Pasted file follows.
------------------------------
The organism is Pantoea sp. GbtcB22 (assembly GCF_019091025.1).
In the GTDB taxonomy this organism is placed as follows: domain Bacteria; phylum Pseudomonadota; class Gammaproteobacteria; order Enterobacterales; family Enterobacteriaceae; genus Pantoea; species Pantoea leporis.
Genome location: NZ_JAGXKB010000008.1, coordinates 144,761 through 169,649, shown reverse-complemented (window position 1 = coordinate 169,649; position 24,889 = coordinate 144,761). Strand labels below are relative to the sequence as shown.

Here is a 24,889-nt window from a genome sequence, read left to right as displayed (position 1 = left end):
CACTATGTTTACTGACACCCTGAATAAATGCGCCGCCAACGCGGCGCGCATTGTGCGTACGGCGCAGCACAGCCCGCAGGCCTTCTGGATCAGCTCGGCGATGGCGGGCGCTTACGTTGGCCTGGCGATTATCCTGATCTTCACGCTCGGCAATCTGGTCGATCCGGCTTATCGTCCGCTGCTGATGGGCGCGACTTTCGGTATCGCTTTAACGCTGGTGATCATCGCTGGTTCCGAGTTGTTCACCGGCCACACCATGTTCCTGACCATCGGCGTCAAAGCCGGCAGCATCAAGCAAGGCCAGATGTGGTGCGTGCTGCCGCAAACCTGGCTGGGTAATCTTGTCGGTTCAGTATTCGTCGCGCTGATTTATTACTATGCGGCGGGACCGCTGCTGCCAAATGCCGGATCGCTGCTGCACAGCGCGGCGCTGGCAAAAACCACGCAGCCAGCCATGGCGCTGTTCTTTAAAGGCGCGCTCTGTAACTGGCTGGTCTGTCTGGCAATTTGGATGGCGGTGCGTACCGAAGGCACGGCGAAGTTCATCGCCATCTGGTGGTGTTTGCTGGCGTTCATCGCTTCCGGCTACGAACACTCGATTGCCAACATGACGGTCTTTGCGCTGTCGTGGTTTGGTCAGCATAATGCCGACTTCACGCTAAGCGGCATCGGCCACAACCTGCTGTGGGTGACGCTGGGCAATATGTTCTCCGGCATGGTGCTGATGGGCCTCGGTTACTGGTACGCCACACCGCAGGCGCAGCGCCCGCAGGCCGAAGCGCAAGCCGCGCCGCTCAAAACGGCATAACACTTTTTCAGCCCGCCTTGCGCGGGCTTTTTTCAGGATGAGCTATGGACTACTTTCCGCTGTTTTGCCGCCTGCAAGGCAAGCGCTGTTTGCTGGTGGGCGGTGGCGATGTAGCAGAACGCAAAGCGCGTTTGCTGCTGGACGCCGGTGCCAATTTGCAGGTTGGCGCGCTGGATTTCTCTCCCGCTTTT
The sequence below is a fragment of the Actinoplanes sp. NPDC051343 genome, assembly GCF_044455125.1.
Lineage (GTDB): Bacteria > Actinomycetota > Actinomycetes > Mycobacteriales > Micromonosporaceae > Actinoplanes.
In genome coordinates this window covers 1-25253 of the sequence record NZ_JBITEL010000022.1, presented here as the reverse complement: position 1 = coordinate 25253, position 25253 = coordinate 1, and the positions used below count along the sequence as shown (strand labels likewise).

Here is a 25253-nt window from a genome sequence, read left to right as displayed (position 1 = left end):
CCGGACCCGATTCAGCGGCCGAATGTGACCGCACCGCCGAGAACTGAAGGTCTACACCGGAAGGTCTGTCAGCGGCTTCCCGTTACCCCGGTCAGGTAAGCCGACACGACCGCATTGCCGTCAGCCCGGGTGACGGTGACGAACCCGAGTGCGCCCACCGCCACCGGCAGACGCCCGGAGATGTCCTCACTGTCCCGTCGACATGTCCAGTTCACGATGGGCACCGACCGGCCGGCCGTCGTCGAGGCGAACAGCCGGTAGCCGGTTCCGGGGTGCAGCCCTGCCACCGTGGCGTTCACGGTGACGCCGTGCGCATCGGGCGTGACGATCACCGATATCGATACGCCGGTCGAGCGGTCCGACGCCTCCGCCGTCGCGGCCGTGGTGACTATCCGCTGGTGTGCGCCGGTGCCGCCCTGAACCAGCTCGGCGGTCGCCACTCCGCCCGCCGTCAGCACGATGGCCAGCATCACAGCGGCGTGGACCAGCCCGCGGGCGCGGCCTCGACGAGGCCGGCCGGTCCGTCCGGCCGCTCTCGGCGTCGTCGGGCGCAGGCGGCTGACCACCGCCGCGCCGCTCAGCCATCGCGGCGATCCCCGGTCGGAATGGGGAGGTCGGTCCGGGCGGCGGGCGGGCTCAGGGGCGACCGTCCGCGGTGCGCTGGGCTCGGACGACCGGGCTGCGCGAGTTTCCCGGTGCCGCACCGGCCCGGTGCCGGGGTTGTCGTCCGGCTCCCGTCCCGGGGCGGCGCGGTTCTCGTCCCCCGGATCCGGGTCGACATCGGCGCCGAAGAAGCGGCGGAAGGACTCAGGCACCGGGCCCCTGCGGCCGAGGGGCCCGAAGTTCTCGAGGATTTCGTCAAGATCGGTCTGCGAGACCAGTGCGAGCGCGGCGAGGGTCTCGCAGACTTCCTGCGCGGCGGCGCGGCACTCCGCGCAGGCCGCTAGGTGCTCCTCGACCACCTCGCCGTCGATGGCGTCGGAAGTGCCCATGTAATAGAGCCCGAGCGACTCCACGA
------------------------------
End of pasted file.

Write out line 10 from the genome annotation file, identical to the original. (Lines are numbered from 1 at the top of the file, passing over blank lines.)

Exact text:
CCGGACCCGATTCAGCGGCCGAATGTGACCGCACCGCCGAGAACTGAAGGTCTACACCGGAAGGTCTGTCAGCGGCTTCCCGTTACCCCGGTCAGGTAAGCCGACACGACCGCATTGCCGTCAGCCCGGGTGACGGTGACGAACCCGAGTGCGCCCACCGCCACCGGCAGACGCCCGGAGATGTCCTCACTGTCCCGTCGACATGTCCAGTTCACGATGGGCACCGACCGGCCGGCCGTCGTCGAGGCGAACAGCCGGTAGCCGGTTCCGGGGTGCAGCCCTGCCACCGTGGCGTTCACGGTGACGCCGTGCGCATCGGGCGTGACGATCACCGATATCGATACGCCGGTCGAGCGGTCCGACGCCTCCGCCGTCGCGGCCGTGGTGACTATCCGCTGGTGTGCGCCGGTGCCGCCCTGAACCAGCTCGGCGGTCGCCACTCCGCCCGCCGTCAGCACGATGGCCAGCATCACAGCGGCGTGGACCAGCCCGCGGGCGCGGCCTCGACGAGGCCGGCCGGTCCGTCCGGCCGCTCTCGGCGTCGTCGGGCGCAGGCGGCTGACCACCGCCGCGCCGCTCAGCCATCGCGGCGATCCCCGGTCGGAATGGGGAGGTCGGTCCGGGCGGCGGGCGGGCTCAGGGGCGACCGTCCGCGGTGCGCTGGGCTCGGACGACCGGGCTGCGCGAGTTTCCCGGTGCCGCACCGGCCCGGTGCCGGGGTTGTCGTCCGGCTCCCGTCCCGGGGCGGCGCGGTTCTCGTCCCCCGGATCCGGGTCGACATCGGCGCCGAAGAAGCGGCGGAAGGACTCAGGCACCGGGCCCCTGCGGCCGAGGGGCCCGAAGTTCTCGAGGATTTCGTCAAGATCGGTCTGCGAGACCAGTGCGAGCGCGGCGAGGGTCTCGCAGACTTCCTGCGCGGCGGCGCGGCACTCCGCGCAGGCCGCTAGGTGCTCCTCGACCACCTCGCCGTCGATGGCGTCGGAAGTGCCCATGTAATAGAGCCCGAGCGACTCCACGA